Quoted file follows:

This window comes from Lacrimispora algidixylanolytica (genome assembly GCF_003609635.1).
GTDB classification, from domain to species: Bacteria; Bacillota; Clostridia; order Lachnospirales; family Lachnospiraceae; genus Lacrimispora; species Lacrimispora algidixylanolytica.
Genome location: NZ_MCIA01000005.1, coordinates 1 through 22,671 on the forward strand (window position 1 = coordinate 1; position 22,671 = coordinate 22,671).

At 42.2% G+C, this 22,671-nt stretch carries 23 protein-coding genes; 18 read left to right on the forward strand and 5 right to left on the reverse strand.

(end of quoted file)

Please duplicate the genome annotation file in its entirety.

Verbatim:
This window comes from Lacrimispora algidixylanolytica (genome assembly GCF_003609635.1).
GTDB classification, from domain to species: Bacteria; Bacillota; Clostridia; order Lachnospirales; family Lachnospiraceae; genus Lacrimispora; species Lacrimispora algidixylanolytica.
Genome location: NZ_MCIA01000005.1, coordinates 1 through 22,671 on the forward strand (window position 1 = coordinate 1; position 22,671 = coordinate 22,671).

At 42.2% G+C, this 22,671-nt stretch carries 23 protein-coding genes; 18 read left to right on the forward strand and 5 right to left on the reverse strand.